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Related to Premarital intercourse: fornication


Sexual intercourse between a man and a woman who are not married to each other.

Under the Common Law, the crime of fornication consisted of unlawful sexual intercourse between an unmarried woman and a man, regardless of his marital status. If the woman was married, the crime was Adultery.

Today, statutes in a number of states declare that fornication is an offense, but such statutes are rarely enforced. On the theory that fornication is a victimless crime, many states do not prosecute persons accused of the offense.

Under modern-day legislation, if one of the two persons who engage in sexual intercourse is married to another person, he (or she) is guilty of adultery. Statutes in some states declare that if the woman is married, the sexual act constitutes adultery on the part of both persons, regardless of the man's marital status.

Fornication is an element of a number of Sex Offenses such as rape, Incest, and seduction.

Although penalties are seldom enforced, they usually consist of a fine, imprisonment, or both. In November of 1996 an Idaho prosecutor brought fornication charges against a teenage couple in an effort to curb teen pregnancy.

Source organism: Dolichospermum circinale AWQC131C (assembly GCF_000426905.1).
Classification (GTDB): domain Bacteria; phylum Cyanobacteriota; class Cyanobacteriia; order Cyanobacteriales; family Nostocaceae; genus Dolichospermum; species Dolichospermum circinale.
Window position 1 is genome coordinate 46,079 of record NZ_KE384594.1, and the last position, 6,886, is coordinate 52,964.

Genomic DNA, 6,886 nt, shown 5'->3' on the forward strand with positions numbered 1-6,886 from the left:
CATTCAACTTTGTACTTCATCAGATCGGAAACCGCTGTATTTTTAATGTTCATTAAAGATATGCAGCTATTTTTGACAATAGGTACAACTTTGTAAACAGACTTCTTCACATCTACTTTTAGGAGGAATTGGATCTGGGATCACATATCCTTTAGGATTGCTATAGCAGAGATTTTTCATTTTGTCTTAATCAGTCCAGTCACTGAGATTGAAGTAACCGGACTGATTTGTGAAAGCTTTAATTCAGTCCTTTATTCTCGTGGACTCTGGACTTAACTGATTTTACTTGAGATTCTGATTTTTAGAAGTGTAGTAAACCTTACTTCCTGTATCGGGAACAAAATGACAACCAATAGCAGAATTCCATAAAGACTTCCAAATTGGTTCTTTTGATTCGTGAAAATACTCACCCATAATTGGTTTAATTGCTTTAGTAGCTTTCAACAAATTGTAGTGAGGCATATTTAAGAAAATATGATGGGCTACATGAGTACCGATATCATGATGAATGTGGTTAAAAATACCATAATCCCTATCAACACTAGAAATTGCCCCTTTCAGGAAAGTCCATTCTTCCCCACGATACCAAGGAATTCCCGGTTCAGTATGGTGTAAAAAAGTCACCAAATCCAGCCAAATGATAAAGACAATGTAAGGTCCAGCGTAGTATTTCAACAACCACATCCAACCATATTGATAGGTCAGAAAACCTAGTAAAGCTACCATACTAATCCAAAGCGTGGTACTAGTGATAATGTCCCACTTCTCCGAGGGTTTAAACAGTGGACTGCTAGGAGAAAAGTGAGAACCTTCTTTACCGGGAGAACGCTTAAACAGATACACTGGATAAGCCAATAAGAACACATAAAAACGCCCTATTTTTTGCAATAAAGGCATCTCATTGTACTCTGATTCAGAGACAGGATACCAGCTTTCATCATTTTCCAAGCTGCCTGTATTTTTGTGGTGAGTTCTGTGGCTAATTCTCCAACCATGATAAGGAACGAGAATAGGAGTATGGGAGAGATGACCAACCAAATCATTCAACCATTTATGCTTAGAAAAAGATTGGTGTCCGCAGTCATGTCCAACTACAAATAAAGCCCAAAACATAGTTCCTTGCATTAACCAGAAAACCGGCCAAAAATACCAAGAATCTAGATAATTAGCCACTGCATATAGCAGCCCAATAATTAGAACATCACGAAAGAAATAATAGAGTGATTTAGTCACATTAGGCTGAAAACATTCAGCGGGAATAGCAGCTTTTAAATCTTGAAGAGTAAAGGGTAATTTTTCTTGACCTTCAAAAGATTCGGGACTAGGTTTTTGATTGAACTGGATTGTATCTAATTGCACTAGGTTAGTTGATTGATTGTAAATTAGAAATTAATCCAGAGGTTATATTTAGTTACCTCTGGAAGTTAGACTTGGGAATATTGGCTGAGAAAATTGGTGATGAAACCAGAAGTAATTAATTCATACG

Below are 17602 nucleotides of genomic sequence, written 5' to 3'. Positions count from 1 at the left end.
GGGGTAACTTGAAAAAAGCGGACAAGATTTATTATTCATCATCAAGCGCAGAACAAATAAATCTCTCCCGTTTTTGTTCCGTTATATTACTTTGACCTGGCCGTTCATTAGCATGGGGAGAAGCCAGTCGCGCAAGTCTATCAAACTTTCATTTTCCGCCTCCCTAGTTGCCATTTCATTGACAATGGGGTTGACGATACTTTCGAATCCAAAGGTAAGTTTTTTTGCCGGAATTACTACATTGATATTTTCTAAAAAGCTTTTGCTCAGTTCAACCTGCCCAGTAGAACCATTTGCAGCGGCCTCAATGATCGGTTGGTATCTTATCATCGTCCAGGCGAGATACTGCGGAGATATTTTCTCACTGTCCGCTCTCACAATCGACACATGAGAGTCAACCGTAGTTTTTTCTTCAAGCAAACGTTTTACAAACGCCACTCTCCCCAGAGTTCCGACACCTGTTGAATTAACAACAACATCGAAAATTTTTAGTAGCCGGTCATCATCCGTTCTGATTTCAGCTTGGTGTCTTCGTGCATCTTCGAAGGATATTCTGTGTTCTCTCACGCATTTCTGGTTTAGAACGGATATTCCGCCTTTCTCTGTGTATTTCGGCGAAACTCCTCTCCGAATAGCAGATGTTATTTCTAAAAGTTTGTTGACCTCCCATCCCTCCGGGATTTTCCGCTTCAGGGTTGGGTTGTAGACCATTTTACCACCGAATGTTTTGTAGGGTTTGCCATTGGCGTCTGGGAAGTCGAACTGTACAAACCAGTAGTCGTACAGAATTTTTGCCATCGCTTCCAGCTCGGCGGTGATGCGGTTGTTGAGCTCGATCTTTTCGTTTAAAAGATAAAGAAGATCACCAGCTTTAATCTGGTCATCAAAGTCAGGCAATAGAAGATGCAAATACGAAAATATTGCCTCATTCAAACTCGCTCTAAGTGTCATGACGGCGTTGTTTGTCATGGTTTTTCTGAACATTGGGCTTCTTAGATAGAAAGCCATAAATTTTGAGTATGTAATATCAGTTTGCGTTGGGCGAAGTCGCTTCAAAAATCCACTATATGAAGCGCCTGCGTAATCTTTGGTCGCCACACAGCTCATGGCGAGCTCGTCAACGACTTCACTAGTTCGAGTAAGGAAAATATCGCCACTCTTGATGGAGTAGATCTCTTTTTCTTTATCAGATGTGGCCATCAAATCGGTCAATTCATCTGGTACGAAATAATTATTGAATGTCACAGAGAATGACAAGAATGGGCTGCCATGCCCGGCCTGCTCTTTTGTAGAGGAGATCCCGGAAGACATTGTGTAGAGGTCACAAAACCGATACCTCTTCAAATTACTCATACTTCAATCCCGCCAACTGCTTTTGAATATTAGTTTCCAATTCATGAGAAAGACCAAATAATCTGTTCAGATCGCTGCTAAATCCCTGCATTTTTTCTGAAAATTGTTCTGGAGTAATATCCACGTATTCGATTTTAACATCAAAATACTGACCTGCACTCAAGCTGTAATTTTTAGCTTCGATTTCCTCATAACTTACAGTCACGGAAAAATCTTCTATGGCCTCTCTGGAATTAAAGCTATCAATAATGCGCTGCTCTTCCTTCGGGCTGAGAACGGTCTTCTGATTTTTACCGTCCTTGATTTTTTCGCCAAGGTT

n. sexual intercourse between a man and woman who are not married to each other. This usage comes from Latin fornicari, meaning vaulted, which became the nickname for brothel, because prostitutes operated in a vaulted underground cavern in Rome. Fornication is still a misdemeanor in some states, as is adultery (sexual intercourse by a married person with someone not his/her spouse), but is virtually never prosecuted. If such anachronistic laws were enforced, the jails of America would have no room for robbers, murderers and drug dealers.

References in periodicals archive ?
7% (see Table 3), more than half of the females approve premarital intercourse for males.
After a much-publicized program condemning premarital intercourse, far fewer students reported their pregnancies to school staff; actual census figures for San Marcos indicated that from 1980-1990, the birth rate for mothers aged 14-17 more than doubled (Reynolds 1991).
3% increase in the odds that a man had engaged in non-transactional premarital intercourse.
Measures used to assess sexual initiation were age at first intercourse, (59) age at first premarital intercourse (60) and ever had intercourse.
Whereas the incidence of female premarital intercourse "leveled off in the 1940s and 1950s," Skolnick maintains that premarital sex soared during the 1960s, as "young women abandoned their desperate struggle to remain categorized as virgins.
The proportion of teens using contraception at first premarital intercourse increased from 53% during the period 1980 through 1982 to 71% during the period 1983 through 1988.
In all cases, attitudes became significantly less accepting of premarital intercourse in the short term.
For example, young men who attend religious services regularly are less likely than those who do not attend to engage in premarital intercourse.